Well that’s not good. With intravenous fluids reduced to 1.5x maintenance levels for two days, Artemis’ blood test results headed in the wrong direction. We now need to discover if there’s some reason for the kidneys not working other than, well, failed kidneys.
Creatin levels climbed back to 690. Urea was back up to 22.7, although that’s not the worst it’s been. Red blood cell count is still low, in the mid-20s instead of the 30+ it should be in a cat — although that’s possibly just a symptom of the high fluid levels. Electrolytes are still a bit whacky.
So Artemis goes back on the 2x maintenance levels of intravenous fluids — the poor man’s dialysis — until we figure out what’s going on.
And yet, Artemis has reportedly been “even more feisty” than she was on Sunday. She’s been eating overnight, she’s interacting with staff, and she’s showing all the signs of simply being frustrated with having to be in a cage.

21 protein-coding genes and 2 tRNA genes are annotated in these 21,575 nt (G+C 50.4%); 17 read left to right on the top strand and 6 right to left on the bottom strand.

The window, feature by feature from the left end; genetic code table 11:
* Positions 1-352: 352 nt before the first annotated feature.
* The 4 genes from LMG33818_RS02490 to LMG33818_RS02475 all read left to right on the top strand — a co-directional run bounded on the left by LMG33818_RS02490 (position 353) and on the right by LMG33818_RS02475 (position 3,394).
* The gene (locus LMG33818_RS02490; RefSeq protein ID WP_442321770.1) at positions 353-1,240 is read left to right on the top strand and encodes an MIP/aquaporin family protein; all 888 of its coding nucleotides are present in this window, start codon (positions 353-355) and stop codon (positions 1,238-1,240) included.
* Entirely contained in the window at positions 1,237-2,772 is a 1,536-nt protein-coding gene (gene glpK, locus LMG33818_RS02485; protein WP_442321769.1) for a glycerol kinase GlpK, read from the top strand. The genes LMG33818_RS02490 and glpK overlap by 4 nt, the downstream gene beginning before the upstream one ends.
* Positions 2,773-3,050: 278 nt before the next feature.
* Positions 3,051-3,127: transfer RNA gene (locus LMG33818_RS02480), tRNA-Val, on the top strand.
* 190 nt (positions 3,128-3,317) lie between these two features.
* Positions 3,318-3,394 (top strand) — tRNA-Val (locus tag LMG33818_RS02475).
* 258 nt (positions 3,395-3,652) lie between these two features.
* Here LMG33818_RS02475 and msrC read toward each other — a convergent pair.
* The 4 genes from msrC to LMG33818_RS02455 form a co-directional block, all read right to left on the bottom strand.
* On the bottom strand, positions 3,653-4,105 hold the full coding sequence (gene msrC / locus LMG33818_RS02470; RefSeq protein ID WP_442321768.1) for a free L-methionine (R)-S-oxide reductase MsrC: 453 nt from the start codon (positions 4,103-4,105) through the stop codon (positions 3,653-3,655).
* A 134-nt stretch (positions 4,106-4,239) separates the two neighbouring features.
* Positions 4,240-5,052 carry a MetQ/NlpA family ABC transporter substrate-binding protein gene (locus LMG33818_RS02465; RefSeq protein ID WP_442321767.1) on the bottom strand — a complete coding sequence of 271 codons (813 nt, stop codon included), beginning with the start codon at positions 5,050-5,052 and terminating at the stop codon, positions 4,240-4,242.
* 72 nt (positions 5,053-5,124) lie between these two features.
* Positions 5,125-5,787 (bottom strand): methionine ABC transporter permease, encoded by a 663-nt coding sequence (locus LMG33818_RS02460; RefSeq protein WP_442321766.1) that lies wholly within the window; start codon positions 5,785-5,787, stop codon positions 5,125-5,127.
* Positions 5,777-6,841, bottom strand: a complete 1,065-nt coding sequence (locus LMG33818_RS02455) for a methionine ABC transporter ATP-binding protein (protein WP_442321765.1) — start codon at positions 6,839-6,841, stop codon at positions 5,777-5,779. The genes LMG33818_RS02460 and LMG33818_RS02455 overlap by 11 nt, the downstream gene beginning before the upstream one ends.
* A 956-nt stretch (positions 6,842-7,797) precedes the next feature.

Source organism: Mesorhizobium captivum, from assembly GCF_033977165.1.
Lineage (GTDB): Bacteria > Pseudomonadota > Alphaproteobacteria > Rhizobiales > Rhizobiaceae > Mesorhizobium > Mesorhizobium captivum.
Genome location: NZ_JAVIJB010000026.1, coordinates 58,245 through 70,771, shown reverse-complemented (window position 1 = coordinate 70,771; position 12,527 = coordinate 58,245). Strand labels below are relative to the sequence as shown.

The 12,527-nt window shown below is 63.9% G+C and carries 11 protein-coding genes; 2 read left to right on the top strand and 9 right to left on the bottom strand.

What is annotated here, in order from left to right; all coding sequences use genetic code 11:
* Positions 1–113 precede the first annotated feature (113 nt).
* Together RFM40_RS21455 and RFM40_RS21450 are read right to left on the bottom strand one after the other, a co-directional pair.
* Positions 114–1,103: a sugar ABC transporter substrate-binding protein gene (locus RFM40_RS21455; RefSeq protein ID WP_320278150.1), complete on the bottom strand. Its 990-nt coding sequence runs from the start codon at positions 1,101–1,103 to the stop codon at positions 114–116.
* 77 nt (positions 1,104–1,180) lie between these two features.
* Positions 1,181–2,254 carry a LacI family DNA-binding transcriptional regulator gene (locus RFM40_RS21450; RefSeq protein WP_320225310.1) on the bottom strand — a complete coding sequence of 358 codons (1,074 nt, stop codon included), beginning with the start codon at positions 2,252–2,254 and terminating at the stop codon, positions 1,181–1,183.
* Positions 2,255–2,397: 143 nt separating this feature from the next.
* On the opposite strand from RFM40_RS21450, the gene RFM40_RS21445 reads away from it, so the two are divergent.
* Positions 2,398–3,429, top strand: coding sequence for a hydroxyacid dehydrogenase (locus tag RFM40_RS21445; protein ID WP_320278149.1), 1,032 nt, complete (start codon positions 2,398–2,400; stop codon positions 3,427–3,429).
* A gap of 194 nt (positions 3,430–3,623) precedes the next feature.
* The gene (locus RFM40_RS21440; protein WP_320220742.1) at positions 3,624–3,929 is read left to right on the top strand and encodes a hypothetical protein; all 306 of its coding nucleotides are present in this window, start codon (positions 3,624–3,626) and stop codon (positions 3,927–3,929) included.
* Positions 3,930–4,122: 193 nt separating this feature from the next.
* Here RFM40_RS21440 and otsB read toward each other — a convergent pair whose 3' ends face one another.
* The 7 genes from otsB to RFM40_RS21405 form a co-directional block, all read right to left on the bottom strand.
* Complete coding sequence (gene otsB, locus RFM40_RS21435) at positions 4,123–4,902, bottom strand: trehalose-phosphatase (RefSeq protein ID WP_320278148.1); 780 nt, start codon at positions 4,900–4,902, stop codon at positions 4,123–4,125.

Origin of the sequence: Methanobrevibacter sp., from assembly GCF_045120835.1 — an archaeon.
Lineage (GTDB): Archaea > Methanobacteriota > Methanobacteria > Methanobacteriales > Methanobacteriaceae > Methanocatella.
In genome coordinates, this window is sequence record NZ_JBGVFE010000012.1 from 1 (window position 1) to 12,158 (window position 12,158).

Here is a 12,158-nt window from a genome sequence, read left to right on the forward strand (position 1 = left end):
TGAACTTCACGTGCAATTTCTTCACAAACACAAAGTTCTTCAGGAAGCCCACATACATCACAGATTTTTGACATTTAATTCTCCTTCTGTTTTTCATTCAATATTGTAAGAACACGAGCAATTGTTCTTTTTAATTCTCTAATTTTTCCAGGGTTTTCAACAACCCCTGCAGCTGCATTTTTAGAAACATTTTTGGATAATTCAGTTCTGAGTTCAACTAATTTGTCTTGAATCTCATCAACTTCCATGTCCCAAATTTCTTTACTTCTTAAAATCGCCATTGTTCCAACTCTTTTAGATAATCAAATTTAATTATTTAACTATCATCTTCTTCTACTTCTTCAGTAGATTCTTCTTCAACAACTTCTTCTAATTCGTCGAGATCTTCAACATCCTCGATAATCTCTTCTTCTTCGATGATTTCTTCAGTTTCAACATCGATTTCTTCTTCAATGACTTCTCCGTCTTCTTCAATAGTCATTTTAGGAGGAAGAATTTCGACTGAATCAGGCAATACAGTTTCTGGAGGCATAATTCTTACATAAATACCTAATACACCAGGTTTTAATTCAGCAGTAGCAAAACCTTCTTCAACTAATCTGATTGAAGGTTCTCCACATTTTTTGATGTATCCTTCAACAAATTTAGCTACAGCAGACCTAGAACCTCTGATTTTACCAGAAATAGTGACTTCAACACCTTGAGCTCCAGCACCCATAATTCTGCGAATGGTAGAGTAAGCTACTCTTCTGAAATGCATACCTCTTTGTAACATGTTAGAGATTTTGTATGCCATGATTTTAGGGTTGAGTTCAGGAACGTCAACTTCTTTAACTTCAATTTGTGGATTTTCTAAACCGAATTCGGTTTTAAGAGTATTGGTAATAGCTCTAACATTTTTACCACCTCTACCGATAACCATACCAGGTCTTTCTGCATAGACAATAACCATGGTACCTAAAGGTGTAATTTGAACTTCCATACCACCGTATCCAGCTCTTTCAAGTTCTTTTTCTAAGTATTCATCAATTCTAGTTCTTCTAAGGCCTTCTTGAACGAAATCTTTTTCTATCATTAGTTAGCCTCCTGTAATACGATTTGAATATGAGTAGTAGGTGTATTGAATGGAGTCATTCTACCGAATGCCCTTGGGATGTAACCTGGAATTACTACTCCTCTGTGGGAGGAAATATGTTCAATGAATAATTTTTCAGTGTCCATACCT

After consultations with a specialist at the University of Sydney, a plan has been agreed upon. Ultrasound, X-rays and attempts to culture potential infectious agents to see if there’s some treatable cause of the kidneys not working. That’ll begin tomorrow and we’ll have news of the ultrasound and X-rays around 24 hours from now.
If none of those procedures reveal anything treatable, then we’re looking at untreatable kidney failure. It may not be that. But it’s a distinct possibility, despite Artemis’ apparent external health.
As for exploring the options, there is a veterinary surgeon in Melbourne who does kidney transplants. Enquiries have been made, and we’ll see what the requirements are, but… you know… We’ll see.